Whereas my sell was people with mental illness are dying in their 50s versus the 80s for the rest of us. I'm convinced that having a job, (and we've got some research overseas to suggest that having a job and well-being is critically linked), if we can have the laundry fund the career and development centre within, we can particularly target people with a lived experience of mental illness that haven't been employed for five years or more. If we can do these things, I think it makes a difference on smoking rates and all that sort of stuff.
All we measure in Australia at the moment around employment impacts is 'do they have a job after 13 weeks and 26 weeks?' We're starting to get to 52 weeks. I remember going to Jo Barraket from Swinburne and saying, "Can we measure all the other stuff? Can we measure contact with justice? Can we measure key life indicators?" Some stuff has come up as irrelevant, like it seems contact with justice actually hasn't changed at all, and people with mental illness are more likely to be a victim of crime as opposed to partaking in it. It depends on the sector and where they are and that sort of stuff.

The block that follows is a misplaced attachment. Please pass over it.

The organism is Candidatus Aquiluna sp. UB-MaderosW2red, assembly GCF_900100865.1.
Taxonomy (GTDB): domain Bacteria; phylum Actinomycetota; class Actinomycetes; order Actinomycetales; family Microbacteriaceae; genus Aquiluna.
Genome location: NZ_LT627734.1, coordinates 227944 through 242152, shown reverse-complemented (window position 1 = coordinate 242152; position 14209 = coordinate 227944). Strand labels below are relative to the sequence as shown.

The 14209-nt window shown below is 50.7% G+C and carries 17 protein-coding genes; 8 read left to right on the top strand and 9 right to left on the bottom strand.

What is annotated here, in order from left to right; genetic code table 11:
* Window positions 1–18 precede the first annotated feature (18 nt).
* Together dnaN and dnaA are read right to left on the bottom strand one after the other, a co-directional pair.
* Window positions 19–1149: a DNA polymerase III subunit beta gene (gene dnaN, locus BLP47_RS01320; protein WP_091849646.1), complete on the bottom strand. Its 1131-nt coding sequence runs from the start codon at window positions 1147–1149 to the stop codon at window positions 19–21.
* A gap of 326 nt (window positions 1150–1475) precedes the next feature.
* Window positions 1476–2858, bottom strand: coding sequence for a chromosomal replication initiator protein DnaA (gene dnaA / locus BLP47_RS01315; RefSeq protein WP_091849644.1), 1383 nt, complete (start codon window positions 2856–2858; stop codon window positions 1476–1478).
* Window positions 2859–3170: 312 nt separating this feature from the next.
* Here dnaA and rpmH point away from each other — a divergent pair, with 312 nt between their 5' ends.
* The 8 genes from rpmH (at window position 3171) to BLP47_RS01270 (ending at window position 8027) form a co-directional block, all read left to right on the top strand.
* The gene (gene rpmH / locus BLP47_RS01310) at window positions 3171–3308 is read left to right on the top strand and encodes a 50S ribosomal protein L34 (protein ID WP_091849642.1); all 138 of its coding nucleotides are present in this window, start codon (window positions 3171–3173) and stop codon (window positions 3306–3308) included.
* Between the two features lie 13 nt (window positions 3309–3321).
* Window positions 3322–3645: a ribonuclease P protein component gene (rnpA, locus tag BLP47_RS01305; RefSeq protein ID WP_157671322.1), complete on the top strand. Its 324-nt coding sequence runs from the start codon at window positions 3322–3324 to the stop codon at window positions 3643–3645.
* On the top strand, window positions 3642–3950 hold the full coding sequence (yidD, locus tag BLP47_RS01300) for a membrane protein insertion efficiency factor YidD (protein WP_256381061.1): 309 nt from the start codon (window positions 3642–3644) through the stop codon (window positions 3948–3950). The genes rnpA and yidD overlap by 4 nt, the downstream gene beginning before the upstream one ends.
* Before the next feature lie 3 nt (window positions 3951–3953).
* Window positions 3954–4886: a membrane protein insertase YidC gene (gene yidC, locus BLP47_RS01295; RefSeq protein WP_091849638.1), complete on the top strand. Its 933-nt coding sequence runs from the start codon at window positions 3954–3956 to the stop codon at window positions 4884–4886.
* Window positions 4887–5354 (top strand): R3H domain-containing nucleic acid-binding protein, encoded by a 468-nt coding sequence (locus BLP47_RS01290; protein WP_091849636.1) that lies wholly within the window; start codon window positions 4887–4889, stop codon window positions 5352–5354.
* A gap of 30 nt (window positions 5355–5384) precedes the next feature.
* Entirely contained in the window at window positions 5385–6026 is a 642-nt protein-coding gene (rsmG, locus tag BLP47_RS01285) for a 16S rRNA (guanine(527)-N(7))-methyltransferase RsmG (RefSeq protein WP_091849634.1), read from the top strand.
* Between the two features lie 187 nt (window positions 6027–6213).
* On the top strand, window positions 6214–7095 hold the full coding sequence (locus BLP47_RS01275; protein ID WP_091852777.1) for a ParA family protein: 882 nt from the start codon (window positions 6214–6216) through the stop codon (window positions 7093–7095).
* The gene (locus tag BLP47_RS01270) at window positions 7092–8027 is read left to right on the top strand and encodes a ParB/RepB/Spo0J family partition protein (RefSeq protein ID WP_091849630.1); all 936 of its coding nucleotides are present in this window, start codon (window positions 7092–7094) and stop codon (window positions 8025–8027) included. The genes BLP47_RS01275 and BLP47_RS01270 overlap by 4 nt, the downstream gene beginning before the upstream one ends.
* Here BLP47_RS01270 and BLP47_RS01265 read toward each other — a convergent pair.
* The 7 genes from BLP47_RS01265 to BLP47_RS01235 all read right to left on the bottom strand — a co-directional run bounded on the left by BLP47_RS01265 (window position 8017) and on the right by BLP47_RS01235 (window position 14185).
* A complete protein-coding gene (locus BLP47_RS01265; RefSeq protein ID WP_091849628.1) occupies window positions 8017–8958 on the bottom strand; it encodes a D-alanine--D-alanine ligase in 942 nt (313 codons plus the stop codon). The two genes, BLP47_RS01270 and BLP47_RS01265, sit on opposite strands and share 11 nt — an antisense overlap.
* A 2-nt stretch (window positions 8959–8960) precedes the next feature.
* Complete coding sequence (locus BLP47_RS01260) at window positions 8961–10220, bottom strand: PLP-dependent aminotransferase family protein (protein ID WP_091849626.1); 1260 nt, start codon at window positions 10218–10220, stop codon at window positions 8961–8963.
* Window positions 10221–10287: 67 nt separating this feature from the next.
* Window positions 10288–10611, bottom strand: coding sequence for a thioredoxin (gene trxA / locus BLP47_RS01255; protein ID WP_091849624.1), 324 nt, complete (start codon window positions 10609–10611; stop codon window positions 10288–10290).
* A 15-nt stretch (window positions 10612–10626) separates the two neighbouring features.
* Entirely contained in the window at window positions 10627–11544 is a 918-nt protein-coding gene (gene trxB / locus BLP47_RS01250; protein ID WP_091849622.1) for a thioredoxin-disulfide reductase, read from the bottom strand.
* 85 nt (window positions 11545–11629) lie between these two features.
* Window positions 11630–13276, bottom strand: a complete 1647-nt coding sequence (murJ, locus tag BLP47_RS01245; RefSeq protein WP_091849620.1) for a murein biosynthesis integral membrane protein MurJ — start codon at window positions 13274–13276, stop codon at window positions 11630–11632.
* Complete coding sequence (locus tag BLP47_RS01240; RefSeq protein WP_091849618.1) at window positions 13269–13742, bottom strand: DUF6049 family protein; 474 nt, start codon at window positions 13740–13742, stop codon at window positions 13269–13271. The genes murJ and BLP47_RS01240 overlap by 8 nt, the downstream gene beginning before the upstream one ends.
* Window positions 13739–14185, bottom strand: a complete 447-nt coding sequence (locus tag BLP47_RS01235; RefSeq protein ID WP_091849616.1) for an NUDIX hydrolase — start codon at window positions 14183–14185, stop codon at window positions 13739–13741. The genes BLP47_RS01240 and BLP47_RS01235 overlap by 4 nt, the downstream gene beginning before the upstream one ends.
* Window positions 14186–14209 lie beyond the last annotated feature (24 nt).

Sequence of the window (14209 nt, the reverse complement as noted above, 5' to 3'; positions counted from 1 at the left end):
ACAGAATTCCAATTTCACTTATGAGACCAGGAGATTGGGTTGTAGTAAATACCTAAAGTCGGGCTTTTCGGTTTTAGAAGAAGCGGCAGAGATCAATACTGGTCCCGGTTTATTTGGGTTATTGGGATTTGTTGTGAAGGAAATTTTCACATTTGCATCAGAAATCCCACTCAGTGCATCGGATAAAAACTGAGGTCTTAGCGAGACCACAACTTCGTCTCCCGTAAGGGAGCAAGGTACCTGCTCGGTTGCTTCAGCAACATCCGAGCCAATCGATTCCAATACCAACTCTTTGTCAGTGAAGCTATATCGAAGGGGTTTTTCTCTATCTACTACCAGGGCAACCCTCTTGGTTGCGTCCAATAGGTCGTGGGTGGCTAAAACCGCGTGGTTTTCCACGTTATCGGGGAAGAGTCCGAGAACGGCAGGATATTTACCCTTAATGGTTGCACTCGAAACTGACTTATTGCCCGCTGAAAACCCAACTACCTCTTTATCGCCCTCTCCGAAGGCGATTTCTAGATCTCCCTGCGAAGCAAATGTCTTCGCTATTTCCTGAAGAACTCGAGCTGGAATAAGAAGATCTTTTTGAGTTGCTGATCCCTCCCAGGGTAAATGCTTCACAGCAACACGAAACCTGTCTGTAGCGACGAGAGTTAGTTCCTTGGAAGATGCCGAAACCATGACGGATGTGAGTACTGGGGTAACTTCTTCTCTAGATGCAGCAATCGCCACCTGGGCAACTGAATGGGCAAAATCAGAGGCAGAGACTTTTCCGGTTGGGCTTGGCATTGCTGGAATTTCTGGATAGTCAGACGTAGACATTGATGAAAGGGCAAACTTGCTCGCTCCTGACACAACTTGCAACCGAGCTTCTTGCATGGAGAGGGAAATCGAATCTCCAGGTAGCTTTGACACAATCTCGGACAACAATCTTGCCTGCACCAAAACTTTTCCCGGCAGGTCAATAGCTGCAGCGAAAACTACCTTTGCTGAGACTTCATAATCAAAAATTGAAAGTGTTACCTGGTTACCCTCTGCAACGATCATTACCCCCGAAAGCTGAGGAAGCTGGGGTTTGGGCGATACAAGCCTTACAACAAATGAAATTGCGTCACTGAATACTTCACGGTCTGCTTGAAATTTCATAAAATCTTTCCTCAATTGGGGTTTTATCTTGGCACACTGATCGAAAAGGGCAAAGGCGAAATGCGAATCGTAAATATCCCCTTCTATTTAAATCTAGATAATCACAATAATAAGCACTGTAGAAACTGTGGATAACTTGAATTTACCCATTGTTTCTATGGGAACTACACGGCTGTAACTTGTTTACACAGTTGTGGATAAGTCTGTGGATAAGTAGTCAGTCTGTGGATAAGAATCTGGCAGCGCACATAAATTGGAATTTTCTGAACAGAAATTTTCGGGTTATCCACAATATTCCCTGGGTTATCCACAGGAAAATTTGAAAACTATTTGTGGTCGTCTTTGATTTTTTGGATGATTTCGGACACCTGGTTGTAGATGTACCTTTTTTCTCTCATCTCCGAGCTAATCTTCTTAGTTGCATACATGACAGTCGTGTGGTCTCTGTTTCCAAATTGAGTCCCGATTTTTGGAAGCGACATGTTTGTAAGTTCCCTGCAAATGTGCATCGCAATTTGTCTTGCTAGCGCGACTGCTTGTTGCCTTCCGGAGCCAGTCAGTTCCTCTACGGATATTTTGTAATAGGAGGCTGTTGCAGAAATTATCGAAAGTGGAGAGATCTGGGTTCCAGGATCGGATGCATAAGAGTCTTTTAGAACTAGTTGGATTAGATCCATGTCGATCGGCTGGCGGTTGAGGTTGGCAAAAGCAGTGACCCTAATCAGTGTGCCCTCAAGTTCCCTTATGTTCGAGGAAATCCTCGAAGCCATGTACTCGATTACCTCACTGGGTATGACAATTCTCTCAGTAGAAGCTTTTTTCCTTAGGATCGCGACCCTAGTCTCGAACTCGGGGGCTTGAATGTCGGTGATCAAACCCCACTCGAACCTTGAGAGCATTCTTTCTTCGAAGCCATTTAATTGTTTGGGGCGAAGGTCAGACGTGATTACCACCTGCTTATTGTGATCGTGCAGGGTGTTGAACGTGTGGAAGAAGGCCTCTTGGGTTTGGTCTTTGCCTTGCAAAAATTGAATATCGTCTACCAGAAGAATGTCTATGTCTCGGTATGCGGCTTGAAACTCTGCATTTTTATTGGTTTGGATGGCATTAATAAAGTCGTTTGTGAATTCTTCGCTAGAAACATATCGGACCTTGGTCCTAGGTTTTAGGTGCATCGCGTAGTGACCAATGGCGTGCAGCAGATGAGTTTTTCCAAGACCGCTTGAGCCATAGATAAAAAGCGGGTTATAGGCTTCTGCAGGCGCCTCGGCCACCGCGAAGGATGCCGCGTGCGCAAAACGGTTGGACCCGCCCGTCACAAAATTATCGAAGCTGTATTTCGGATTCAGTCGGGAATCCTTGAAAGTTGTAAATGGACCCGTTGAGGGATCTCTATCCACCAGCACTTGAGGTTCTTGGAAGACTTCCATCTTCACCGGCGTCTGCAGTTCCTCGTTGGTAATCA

It's been our experience, but we didn't expect to save our local hospital $200,000 in reduced mental health stays at the mental health ward. It's those sorts of things.
So measuring it has been critical, and now we have the evidence base.
It's funny, because the only partner we couldn't get onboard is the state government, because the state government at that time said to us, "Employment is a federal issue."
Now we're going, "Hey, well, if employment's a federal issue, then why is it making such a difference on our research to housing? Why is it making a difference? We save your local hospital $200,000?" My next dream in that is aligning that research to our customer sell, and saying, "For every kilo of laundry you wash with us, this is the impact that you're making in your community. How can we make a difference that way?" And it's a lot of fun.